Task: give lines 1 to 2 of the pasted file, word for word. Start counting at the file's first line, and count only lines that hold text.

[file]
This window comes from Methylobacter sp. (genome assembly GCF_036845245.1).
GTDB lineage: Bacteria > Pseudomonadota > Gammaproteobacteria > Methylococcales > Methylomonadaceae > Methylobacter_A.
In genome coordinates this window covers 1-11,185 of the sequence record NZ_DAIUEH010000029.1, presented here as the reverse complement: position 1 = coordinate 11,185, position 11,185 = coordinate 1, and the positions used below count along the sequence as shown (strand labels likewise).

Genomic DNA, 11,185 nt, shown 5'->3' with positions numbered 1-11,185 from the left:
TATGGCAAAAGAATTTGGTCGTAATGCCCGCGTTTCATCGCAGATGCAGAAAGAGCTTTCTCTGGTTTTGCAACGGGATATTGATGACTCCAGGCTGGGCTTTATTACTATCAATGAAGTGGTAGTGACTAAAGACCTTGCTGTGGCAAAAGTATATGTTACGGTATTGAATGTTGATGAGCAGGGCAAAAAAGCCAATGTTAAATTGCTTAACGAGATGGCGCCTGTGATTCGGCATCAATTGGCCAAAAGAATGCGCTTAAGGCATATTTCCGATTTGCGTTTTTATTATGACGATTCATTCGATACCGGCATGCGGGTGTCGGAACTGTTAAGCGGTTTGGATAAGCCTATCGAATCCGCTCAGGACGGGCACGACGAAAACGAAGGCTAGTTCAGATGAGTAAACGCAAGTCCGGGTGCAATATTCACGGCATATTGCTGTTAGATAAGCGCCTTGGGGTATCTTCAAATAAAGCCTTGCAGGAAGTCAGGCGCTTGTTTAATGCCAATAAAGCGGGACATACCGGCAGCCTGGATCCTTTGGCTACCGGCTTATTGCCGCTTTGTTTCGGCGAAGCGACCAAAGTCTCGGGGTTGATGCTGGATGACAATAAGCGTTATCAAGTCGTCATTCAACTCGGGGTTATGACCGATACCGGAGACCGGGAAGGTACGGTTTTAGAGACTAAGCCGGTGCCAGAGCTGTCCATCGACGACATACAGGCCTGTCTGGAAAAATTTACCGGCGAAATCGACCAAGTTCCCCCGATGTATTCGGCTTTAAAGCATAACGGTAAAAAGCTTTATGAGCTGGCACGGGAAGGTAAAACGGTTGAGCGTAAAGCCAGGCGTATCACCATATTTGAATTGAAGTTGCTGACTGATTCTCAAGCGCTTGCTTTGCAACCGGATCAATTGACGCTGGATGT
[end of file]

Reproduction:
This window comes from Methylobacter sp. (genome assembly GCF_036845245.1).
GTDB lineage: Bacteria > Pseudomonadota > Gammaproteobacteria > Methylococcales > Methylomonadaceae > Methylobacter_A.